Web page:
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Tag Archives: Prison and Jail

Magan: Ketchup Clouds by Annabel Pitcher

Ketchup Clouds by Annabel Pitcher (website | twitter) Publication Date: November 12, 2013 Publisher: Little, Brown Books for Young Readers Pages: 272 Target Audience: Young Adult Keywords: secrets, feuding parents, prisoner on Death Row, UK Format Read: ARC received from the publisher. (Thank you!) Summary: Zoe has a BIG secret, one she’s afraid to tell. The only way she feels […]

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June 25, 2014 - 9:01 am

Book Breakups: Audiobook Edition | wrapped up in books - […] Magan at Rather Be Reading: “Ketchup Clouds held my attention as I fought to piece together the mystery of Zoe. While I didn’t feel overwhelmed by the secret in the end, I do feel it was a very age-appropriate reaction to the situation at hand and accurately depicted how I would have felt were I to swap places with Zoe. I really enjoyed that Pitcher chose such a unique way of sharing Zoe’s story, and was happy with (what I’d consider) the surprise I found waiting for me at the end of the book. I was taken a bit outside my element as I was subtly forced to think about a prisoner on Death Row, but equally captivated by the secret Zoe was so afraid to share. If you’re looking for something different that will offer you a unique reading experience, definitely take a chance on Ketchup Clouds.” […]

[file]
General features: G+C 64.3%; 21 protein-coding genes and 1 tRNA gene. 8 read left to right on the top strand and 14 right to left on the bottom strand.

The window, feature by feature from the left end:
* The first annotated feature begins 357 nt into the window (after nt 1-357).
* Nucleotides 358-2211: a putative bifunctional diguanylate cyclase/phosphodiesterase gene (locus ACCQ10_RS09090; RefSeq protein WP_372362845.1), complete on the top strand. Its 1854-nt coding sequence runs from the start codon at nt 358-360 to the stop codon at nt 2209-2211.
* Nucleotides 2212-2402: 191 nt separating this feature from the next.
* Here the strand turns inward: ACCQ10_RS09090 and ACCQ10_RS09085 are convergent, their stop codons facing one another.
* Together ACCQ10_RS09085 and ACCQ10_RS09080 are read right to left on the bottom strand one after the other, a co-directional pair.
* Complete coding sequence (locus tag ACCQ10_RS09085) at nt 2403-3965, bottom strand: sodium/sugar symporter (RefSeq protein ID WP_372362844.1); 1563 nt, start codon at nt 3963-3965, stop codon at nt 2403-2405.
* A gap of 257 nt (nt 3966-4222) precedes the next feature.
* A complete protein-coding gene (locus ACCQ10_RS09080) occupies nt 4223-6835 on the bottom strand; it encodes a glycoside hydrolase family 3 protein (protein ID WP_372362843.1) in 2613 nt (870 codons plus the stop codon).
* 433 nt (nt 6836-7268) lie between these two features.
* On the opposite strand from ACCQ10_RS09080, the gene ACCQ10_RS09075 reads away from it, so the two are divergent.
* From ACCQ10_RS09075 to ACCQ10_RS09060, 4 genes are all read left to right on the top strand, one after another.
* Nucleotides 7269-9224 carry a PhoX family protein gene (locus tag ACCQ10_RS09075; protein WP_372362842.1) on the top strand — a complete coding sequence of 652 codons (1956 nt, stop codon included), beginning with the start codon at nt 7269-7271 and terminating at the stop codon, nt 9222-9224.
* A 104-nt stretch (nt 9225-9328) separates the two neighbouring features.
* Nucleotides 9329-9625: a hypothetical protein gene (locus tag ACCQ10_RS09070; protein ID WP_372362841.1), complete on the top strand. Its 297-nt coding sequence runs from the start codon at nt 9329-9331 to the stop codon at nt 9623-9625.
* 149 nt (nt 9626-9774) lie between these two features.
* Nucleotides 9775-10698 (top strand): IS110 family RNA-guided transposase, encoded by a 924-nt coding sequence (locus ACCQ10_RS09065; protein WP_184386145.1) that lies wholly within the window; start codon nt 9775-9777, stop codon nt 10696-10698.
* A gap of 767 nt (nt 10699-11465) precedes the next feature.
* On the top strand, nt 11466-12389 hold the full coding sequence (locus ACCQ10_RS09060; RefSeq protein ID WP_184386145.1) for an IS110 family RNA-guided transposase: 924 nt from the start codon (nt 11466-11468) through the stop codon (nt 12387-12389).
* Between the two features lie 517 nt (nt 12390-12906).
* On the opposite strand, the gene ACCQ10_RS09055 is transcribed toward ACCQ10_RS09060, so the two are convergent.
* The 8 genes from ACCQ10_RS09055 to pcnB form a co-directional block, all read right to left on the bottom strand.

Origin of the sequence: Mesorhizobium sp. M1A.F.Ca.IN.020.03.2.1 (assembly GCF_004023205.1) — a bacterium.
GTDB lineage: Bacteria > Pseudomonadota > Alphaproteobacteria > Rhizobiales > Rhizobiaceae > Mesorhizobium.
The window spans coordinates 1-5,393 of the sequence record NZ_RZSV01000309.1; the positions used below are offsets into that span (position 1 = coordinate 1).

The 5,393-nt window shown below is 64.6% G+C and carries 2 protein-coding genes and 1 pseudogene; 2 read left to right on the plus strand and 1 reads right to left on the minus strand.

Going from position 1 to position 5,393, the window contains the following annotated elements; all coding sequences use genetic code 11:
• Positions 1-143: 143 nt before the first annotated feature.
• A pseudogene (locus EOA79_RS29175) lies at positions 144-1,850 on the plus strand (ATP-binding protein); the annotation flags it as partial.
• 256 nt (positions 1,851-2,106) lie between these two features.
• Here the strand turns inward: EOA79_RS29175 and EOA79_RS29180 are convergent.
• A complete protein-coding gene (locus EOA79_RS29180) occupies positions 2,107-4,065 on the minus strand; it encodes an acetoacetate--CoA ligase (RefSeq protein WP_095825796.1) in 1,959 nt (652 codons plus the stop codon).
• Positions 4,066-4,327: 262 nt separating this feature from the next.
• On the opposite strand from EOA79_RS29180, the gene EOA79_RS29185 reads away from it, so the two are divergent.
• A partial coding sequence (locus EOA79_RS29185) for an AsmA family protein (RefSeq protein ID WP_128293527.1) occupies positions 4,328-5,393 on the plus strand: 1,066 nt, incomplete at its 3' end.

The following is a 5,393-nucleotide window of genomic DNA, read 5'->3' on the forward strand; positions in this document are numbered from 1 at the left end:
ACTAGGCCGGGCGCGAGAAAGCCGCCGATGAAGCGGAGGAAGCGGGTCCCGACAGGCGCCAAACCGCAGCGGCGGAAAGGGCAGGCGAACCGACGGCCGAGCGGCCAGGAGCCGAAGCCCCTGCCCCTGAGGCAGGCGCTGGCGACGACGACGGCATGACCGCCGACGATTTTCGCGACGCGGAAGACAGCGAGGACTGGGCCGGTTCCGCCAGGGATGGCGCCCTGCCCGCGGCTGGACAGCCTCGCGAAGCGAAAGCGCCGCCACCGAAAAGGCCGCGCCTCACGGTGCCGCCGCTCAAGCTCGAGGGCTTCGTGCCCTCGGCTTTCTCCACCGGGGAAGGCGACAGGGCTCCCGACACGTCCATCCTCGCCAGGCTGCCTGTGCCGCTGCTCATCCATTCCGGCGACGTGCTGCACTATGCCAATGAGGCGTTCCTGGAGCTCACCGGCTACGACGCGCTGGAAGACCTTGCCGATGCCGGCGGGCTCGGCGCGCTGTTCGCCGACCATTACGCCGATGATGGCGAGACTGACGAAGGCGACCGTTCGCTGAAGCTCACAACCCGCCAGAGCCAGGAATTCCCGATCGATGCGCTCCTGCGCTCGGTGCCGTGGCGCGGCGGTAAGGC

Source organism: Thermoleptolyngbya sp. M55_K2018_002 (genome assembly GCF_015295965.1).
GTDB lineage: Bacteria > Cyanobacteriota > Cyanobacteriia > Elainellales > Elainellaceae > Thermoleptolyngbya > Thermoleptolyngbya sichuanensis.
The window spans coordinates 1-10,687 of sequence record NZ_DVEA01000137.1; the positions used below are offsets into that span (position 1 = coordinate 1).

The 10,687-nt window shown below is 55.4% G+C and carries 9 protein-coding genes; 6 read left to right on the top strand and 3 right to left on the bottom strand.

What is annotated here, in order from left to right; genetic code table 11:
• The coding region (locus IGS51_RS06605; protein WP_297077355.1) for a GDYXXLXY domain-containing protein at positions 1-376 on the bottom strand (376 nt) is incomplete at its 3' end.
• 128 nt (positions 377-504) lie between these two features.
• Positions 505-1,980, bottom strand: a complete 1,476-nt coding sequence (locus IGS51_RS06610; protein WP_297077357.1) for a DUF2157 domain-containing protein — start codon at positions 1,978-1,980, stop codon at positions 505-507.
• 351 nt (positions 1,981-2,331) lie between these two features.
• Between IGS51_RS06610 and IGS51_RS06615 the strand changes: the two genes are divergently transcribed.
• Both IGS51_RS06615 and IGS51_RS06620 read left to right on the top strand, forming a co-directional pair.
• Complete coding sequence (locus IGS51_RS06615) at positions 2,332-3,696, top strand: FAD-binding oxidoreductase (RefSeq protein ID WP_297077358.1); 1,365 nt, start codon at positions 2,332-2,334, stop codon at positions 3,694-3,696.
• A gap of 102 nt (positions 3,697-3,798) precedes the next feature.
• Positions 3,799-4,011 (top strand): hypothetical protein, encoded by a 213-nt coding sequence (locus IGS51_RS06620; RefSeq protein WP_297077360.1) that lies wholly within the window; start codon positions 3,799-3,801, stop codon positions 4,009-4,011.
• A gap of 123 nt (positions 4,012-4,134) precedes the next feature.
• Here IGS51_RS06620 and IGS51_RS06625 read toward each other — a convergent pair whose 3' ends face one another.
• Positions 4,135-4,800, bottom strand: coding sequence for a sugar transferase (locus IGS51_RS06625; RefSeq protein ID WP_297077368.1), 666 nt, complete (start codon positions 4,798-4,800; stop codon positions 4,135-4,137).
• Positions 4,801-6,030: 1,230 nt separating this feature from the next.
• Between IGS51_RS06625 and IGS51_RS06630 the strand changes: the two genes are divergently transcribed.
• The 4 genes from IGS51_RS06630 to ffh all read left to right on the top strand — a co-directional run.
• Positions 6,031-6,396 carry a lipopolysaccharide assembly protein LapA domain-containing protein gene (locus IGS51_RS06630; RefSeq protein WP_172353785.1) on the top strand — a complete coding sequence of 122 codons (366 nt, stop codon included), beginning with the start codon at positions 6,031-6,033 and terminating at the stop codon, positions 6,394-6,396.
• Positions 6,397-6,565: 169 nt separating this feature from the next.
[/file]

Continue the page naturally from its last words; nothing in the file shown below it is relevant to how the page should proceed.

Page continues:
February 5, 2014 - 12:26 pm

laila mangs - this book is amazing I can’t wait for the end. Zoe and Aaron would make a good couple not Max and Zoe. thanks for listening. 🙂

February 5, 2014 - 12:23 pm

laila mangs - this book is sooooooo good. I really like it. I can’t wait to read the end.

November 4, 2013 - 4:11 pm

Alexa Y. - This book certainly sounds unique! I love the fact that it’s told through letters, and that it feels like there’s such an urgency to those letters. I’m interested in finding out Zoe’s secret, of course, but I’m also curious about Stuart. Great review M!

October 19, 2013 - 10:59 pm